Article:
Training Shoes Vs Running Shoes – Whats The Difference?

Always aim at keeping your feet protected when engaging in physical activities such as running and weight/strength training. The two options for shoes you have when indulging in such activities include training and running shoes. When you choose the wrong one, you risk suffering from injuries or experiencing unnecessary discomfort.

You need to understand the differences between training and running shoes to understand why you should choose one over the other. The reason for these differences is that each type of shoe targets different body weight circuits. Cross training shoes won’t allow you to perform optimally in a marathon the same way running shoes won’t work well in a gym.

What are the Main Differences Between Training and Running Shoes?

Training shoes feature a lower lateral support while running shoes come with a stiffer sole and a higher heel. Both shoes support different types of movements. Training shoes support the side to side movements associated with exercises such as weight lifting and aerobics. Running shoes, on the other hand, accommodate the heel-to-toe movements associated with running or jogging. 

Both shoes can help you achieve flexibility in different areas when indulging in their intended exercises. Training shoes allow you to easily lift off in your preferred direction since they make the sole more flexible. When worn, running shoes help increase flexibility in the midsole since their sole is firmer.

What Features Do Training Shoes Have?

Training shoes come with a wider and flatter sole for additional side support, more traction and heavy weight support. Their wide and flat soles give the feet more stable platform needed for lateral movements associated with gym exercises. The shoes also boast of a small heel drop that can easily help you transition from standing to squatting. Besides being heavier than running shoes, they offer more traction that gives you a better grip when you suddenly lunge to the side or shift your weight.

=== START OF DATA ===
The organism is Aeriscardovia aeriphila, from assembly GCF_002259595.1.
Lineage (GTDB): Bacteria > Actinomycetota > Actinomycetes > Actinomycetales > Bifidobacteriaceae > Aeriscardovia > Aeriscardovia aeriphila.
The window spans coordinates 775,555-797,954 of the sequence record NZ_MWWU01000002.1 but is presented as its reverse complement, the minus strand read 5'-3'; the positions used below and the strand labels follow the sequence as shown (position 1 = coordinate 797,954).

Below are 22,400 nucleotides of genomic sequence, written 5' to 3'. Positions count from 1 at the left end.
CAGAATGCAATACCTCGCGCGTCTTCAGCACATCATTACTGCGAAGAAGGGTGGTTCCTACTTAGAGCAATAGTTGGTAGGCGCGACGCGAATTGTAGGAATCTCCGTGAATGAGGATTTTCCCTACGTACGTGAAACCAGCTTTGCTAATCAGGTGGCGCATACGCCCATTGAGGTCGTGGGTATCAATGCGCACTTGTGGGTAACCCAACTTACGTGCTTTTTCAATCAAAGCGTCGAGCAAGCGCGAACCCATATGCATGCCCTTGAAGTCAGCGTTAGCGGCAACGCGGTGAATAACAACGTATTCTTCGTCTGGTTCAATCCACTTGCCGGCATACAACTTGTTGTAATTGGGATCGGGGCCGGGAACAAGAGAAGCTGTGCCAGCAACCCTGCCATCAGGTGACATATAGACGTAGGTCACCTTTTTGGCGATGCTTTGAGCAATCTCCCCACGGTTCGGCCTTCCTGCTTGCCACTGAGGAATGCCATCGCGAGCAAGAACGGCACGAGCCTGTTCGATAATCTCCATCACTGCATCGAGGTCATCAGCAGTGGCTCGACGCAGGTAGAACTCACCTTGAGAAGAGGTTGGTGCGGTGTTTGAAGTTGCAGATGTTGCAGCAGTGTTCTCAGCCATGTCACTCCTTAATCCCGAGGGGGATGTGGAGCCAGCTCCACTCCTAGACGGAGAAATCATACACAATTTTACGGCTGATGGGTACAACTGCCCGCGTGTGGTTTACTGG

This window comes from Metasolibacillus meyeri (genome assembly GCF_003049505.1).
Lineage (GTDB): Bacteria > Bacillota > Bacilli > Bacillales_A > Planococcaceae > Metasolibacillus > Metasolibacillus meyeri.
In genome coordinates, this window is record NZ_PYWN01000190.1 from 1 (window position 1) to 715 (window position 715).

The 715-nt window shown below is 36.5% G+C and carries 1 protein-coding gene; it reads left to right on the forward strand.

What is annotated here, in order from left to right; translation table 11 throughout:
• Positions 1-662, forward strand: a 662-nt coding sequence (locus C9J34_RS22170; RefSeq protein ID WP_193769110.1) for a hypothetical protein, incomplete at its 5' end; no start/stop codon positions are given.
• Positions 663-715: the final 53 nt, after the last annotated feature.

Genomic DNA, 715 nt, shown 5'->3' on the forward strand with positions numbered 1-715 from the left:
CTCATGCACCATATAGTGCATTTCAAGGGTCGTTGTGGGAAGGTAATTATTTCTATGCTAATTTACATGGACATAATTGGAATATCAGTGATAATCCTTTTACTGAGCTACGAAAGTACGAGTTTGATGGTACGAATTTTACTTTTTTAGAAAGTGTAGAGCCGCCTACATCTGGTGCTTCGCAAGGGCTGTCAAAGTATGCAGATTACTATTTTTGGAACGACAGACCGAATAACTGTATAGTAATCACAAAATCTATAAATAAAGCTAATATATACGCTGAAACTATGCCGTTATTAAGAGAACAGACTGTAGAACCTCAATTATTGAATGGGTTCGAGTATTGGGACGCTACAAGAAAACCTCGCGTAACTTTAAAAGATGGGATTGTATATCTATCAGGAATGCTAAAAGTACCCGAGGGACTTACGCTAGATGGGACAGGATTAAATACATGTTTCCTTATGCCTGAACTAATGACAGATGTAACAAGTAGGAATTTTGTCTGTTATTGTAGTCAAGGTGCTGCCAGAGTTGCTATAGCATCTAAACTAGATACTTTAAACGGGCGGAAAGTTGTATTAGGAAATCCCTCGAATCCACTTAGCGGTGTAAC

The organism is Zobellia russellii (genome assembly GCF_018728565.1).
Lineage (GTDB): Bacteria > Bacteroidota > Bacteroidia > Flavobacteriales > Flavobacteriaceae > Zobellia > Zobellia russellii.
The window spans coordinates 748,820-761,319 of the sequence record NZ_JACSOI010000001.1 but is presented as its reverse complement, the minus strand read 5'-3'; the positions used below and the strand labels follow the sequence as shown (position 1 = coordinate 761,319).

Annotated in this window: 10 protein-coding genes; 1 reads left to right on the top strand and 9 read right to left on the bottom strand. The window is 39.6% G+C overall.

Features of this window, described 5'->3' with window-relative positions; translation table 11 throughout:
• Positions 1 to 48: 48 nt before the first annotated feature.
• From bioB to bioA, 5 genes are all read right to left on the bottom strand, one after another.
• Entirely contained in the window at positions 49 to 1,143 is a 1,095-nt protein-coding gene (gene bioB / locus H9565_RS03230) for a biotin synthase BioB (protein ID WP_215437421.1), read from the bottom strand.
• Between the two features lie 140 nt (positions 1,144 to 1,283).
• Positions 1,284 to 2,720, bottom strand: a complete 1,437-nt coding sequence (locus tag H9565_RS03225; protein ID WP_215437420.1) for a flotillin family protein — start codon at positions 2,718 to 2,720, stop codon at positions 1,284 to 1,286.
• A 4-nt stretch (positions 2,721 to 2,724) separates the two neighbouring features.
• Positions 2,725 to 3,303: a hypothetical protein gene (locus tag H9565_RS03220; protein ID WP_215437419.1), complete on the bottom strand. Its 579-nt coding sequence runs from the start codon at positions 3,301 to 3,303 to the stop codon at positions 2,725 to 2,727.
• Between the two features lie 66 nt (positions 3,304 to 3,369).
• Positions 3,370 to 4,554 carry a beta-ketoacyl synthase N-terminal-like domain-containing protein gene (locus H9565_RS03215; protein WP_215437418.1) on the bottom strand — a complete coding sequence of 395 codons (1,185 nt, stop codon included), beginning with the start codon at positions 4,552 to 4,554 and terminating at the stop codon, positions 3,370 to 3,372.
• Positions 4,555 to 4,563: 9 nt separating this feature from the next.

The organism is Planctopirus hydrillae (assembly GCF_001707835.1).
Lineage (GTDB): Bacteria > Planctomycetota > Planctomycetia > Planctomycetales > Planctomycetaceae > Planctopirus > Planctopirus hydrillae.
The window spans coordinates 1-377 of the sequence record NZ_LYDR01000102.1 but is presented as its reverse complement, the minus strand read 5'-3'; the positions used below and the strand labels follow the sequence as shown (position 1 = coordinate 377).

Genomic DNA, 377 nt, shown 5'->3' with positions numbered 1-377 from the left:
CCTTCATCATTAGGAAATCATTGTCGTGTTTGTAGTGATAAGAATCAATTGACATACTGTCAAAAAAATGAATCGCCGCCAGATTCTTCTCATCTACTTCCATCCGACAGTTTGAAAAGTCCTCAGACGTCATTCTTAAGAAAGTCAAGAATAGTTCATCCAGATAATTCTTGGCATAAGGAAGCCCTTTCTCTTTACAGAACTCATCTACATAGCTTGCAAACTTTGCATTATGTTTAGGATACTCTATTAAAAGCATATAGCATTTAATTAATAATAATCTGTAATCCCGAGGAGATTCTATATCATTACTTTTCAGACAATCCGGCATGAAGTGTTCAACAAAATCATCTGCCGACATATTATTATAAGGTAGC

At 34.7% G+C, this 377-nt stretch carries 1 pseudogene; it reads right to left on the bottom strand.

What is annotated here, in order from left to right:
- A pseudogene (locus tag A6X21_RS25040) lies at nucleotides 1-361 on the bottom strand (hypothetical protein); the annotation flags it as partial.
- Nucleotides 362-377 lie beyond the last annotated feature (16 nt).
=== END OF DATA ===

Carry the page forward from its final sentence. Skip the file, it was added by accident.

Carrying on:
When Should You Wear Training Shoes?

Training shoes work well during cross-training activities, which may involve aerobics, weight lifting, CrossFit and cardio programs. Also known as gym shoes, they can help you achieve flexibility in gym sports. Though you can’t use them for continuous running, you can wear them while jogging or engaging in short sprints. Your may experience pain in your arches if you use them for long-distance running.

What Features do Running Shoes Have?

Running shoes come with a bigger hell drop, additional cushioning and a lightweight design to offer less traction. They can give your feet extra protection (shock absorption and cushioning) needed when engaging in high-impact exercises for a long time. Their heels are thicker than those on training shoes to offer less traction and less grip when exercising on a straight path. With a lightweight design featuring breathable material, these shoes help prevent the feet from sweating.

When Should You Wear Running Shoes?

The main strengths of running shoes is support and comfort thanks to their flexible midsole and cushioning. You can use them to keep your feet protected and comfortable when engaging in long-distance races. The shoes can also substitute other athletic shoes. You can even wear them as part of your fashion to compliment your outer looks.

How to Choose the Right Training and Running Shoes

Always pay attention to the material, stitching, sizing/fit and shoelaces/velcro of the running or training shoes you want to buy. Shoes that don’t feature breathable material (with an upper mesh design) are likely to make your feet hot or sweaty when cross-training or running. The type of stitching on the footwear will determine whether they’ll last long or not. It’s easy to put on or take off velcro shoes (which offer less room for adjustment) unlike those with shoelaces that require you to adjust the tightness.